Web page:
1 Timothy 6:17

Tuesday, April 19, 2016

Luke 19:10

For the Son of Man came to seek out and to save the lost.
Luke 19:10

Controlling the Miracle: Naaman

The reading for Sunday, April 24, 2016:

2 Kings 5:  1-19

This Old Testament reading shows Naaman, who almost refuses a healing experience, because it involves a simple bath in a humble river. He wanted something grander and glorious--a better river, a waving of hands. We might think about how many times we get in the way of our own health and wholeness by refusing to believe that the process can be so easy.

We might want to believe that we're not like Naaman, but let's consider again.  Naaman is powerful. His arrogance flowers out of that power. He almost walks away from the gift of wholeness because of that arrogance.  He's offered a miracle, but because the miracle looks different from what he's expecting, he almost refuses it.

Luckily, he has servants who are willing to talk to him and to remind him of a saner approach.  And so he is healed.

I wonder how many of us have turned away from God's miracles.  Maybe it's because they don't look like what we thought they would be.  Or maybe it's because like Naaman, our powerful status blinds us to the presence of the miraculous. 

This text is also a text about crossing boundaries.  We see several nationalities in this text.  It's interesting to consider Elisha, an Israelite, asked to heal a general from another country, a country which might then attack Israel.  It's interesting to look at Naaman's reaction in light of different nationalities and expectations.  And of course, Naaman had leprosy, the ancient disease that inflicted a boundary between the sick and the well.

Many people who are sick, or who have sick loved ones, may be able to relate to this boundary--they may feel they live in a land that they never knew existed before.  Many of the rest of us fear that we may be exiled to the land of sickness.  How do these fears separate us from each other?  How do these fears separate us from God?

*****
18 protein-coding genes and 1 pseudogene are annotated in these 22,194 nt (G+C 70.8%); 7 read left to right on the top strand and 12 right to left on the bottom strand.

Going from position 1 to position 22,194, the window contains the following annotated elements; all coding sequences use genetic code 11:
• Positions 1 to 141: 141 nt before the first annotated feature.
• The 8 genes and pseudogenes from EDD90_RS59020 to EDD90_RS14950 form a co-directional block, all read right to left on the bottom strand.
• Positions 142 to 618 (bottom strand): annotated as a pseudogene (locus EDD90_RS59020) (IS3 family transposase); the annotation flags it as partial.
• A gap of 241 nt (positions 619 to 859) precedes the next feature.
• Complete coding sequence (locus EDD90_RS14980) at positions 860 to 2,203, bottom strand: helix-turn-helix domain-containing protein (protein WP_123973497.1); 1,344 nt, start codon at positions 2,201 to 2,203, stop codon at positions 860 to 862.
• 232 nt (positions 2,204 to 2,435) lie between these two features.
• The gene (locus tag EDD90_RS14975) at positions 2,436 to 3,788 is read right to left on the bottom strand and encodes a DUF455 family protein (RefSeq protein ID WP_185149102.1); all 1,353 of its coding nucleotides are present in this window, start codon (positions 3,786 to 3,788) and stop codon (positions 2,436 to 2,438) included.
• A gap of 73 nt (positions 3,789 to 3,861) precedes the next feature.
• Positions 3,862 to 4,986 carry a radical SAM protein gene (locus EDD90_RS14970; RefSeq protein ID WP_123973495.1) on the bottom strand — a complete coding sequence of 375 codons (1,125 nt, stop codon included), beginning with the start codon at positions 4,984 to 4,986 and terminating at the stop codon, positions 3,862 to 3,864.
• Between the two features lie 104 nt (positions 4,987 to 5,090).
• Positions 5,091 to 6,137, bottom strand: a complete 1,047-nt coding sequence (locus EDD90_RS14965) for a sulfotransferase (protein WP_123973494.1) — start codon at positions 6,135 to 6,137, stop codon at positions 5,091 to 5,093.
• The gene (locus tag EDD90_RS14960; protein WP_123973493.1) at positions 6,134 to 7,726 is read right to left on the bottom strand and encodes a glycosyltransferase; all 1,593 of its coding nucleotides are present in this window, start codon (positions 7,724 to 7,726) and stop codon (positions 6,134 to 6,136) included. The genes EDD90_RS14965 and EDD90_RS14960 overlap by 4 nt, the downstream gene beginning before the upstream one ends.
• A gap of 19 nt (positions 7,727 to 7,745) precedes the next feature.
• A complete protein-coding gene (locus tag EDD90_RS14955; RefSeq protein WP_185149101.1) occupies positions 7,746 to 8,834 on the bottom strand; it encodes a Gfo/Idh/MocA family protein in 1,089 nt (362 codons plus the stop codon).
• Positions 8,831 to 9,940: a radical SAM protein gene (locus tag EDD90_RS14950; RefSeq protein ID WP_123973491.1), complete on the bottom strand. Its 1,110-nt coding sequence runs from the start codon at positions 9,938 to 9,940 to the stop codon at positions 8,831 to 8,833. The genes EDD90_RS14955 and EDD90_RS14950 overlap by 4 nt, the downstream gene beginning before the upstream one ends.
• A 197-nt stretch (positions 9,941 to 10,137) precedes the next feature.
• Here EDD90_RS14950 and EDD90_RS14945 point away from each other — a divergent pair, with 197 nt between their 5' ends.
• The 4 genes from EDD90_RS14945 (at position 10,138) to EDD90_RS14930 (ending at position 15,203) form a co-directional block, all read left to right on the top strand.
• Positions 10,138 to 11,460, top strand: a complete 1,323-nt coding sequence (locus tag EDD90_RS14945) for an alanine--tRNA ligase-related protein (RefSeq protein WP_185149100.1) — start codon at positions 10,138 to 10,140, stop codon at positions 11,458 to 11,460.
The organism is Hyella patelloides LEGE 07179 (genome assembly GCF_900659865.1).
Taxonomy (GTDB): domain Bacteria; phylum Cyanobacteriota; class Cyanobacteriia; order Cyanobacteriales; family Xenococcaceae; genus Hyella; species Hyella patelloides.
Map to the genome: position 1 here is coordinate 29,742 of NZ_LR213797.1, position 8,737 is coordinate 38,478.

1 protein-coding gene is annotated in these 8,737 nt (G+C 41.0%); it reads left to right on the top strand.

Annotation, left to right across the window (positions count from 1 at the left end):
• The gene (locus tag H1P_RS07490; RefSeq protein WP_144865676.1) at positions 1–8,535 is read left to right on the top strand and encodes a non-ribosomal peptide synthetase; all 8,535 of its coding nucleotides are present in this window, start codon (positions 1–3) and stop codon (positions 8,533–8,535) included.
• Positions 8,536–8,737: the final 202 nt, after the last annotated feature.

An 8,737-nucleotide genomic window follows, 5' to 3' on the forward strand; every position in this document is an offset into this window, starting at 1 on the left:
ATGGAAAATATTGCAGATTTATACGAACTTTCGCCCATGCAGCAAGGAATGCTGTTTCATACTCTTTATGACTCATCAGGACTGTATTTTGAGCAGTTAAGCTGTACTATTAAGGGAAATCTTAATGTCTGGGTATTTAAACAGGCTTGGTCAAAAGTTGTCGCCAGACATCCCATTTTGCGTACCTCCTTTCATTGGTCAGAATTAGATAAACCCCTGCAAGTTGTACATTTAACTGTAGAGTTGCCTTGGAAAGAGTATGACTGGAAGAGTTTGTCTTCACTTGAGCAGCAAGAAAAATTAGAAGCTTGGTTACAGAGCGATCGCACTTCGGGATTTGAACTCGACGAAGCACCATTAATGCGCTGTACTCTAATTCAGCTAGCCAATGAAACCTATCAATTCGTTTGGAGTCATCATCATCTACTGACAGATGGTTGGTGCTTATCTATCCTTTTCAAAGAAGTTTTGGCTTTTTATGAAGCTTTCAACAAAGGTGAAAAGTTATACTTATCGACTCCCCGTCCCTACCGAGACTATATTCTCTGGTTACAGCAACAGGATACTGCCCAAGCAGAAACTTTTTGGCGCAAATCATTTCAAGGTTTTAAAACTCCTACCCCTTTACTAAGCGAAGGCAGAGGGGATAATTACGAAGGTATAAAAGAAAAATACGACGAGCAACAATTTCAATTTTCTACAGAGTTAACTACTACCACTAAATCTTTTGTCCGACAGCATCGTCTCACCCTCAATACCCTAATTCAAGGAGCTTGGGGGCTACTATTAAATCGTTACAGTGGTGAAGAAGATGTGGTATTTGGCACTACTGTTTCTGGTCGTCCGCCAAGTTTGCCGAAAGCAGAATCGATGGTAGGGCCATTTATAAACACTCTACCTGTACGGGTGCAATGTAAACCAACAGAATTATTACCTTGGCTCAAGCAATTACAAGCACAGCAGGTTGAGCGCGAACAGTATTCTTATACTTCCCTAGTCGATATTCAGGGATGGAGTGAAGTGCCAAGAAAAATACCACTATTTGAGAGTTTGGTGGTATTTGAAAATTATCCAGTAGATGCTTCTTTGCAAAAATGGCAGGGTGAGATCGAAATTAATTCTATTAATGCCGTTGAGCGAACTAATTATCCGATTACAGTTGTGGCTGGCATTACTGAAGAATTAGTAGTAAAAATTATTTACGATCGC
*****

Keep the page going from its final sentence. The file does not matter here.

Whether we're healthy or sick, we are all in need of the miracle of salvation--and many stories in the Bible remind us that salvation comes from angles where we wouldn't expect it:  the dirty river not the mighty one, the messiah hanging on a cross not the warrior who kicks the Romans out of the promised land.

Where will we look for God this week?  And what will we miss, if we don't look in other directions?

Monday, April 18, 2016

Ephesians 4:22-24

"You were taught to put away your former way of life, your old self...and to be renewed in the spirit of your minds, and to clothe yourselves with the new self, created according to the likeness of God in true righteousness and holiness."
Ephesians 4:22-24

Saturday, April 16, 2016

Psalm 9:10

And those who know your name put their trust in you,
 for you, O LORD, have not forsaken those who seek you.
Psalm 9:10

Friday, April 15, 2016


Trinity Lutheran Church, Pembroke Pines will host The 7 Habits of Jesus: Faith Formation Guide for Discipleship event being held in the Broward – Bahamas Conference on TOMORROW Saturday April 16th from 9 - Noon. The 7 Habits of Jesus discipleship material, led by Aaron Schmalzle from Trinity Lutheran in Kissimmee. All are welcome! Thanks to a synod Together in Mission grant, your registration expenses (not travel expenses) for this workshop are covered. Workshop attendees will be provided with knowledge and support to start discipleship groups in their congregations. All congregations in the Synod are being challenged to attempt at least one group of 12 total participants. These workshops and subsequent group formations are an important part of a larger plan regarding discipleship and faith formation in the Synod.